Manuscriptology (2)

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    Exploring Medieval India through Persian Sources by: Ali Athar, Pratapanand Jha, 350.00 315.00

    Exploring Medieval India through Persian Sources revisits medieval Indian history through eleven authoritative and resourceful papers presented in a national seminar held at the Department of History, Aligarh Muslim University in 2016 by scholars of repute. The Persian sources include political chronicles, biographical accounts, Insha literature, mystic literature (malfuzat, maktubat, etc.), dastur of Amal, farmans, nishan, parwana, foreigners’ accounts, vernacular literature, epigraphy, numismatic, archaeology and paintings.
    These papers should generate interest among the researchers to further showcase the world many a facet of India’s unknown intellect and history.

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    The National Mission for Manuscripts, through its nationwide documentation efforts, is engaged in preserving and rendering accessible India’s knowledge cultures. The Mission’s Seminar Series, Samrakshka, which began in February 2005, presents various regional and local practices employed in the creation and preservation of manuscripts.

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    Indigenous Methods and Manuscript Preservation by: Anupam Sah 350.00 315.00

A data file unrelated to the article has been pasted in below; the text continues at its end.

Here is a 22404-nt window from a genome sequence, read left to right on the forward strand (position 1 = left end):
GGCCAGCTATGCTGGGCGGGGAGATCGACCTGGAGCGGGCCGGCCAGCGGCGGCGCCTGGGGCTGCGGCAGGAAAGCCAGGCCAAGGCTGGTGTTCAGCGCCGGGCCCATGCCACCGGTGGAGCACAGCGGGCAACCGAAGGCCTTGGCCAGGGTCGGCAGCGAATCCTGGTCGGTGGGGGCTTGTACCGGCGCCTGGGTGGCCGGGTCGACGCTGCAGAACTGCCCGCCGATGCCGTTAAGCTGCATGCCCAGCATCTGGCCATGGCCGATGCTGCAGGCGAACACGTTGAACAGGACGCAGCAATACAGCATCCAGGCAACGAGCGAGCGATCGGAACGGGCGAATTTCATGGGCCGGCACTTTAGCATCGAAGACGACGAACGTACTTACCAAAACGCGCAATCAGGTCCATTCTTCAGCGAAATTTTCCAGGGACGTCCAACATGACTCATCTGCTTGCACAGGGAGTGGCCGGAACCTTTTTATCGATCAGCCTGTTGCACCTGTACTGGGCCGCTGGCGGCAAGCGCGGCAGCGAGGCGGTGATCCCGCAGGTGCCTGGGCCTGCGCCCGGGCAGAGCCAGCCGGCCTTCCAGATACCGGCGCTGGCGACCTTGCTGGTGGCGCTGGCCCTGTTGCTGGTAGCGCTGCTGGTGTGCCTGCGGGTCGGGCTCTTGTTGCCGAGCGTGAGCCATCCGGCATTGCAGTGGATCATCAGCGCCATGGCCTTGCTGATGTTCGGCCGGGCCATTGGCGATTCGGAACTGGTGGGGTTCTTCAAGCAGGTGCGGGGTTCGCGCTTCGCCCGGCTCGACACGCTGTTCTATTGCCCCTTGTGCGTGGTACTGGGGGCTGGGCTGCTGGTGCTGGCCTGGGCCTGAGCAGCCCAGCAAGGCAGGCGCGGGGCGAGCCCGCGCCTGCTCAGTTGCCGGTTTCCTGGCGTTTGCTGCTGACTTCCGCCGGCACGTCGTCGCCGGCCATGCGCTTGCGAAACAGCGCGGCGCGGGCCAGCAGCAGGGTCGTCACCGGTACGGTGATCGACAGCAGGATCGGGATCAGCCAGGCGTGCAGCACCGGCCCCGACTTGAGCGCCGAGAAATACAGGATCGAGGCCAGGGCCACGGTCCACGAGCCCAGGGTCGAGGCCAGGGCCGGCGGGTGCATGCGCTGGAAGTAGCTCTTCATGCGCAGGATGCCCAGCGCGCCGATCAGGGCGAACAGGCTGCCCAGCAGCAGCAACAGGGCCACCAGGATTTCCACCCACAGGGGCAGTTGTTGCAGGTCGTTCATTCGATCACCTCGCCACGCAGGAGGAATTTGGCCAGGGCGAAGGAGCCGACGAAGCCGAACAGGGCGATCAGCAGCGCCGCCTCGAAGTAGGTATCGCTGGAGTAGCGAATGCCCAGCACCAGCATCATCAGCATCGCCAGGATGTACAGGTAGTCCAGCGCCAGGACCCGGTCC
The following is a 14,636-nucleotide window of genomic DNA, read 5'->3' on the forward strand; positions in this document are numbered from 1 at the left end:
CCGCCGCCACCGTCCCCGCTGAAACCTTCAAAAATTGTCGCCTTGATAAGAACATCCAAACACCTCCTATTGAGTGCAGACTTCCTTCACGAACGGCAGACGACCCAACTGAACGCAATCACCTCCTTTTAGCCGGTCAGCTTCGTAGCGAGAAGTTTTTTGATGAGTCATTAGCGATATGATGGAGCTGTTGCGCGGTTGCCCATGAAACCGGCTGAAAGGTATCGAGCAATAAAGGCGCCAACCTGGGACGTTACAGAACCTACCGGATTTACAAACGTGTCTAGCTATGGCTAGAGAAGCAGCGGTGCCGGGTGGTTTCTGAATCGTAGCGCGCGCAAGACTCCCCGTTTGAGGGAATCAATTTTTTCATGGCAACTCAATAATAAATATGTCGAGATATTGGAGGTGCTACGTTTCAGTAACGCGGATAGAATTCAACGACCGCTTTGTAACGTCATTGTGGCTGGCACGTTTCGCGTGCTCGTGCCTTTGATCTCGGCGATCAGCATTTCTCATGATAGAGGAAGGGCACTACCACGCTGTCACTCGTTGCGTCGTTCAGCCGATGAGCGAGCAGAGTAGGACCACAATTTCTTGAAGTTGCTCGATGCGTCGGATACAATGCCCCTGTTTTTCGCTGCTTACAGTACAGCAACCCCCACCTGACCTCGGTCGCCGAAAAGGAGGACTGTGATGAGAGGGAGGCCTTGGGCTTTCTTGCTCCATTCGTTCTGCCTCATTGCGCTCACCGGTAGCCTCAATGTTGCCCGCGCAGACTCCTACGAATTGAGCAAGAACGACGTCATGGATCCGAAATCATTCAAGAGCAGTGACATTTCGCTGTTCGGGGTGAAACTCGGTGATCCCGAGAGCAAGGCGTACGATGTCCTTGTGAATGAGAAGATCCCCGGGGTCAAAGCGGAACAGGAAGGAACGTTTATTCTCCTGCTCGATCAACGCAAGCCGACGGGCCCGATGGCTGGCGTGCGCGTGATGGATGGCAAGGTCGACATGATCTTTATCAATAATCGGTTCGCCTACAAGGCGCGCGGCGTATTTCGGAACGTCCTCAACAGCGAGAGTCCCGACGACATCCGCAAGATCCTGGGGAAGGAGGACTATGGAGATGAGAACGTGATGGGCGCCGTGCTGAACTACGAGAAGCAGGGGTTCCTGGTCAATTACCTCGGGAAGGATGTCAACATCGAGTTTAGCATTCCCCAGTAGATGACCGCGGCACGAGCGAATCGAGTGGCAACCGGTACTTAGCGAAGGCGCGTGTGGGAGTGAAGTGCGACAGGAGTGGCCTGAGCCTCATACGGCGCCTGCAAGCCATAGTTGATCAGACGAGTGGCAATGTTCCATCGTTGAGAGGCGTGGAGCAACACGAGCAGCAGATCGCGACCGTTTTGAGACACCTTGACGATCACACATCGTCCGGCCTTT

The National Mission for Manuscripts was established as a five-year project in February 2003 by the Department of Culture, the Ministry of Tourism and Culture, Government of India. Its purpose is to locate, document, preserve and disseminate the knowledge content of Indian manuscripts. The Mission, through its nation-wide network and documentation efforts, is engaged in preserving and rendering accessible India’s knowledge cultures, seeking to link the ideas and visions of the past with the future. The Mission’s Seminar Series, ‘Samrakska’, began with a Seminar in February 2005 on Oral Traditions and Indigenous Methods of Preservation and Conservation of Manuscripts. Papers presented during this Seminar deal with the various regional and local practices employed in the creation and preservation of manuscripts. They provide valuable information on old and indigenous techniques which, over the years, have been relegated to the margins of contemporary conservation practices and deserve a revival. Conducted over a period of three years, the Seminar provided ample opportunity to the participants to share their ideas and experiences, discuss the merits of various alternatives and formulate plans in the area of manuscript conservation for the future.

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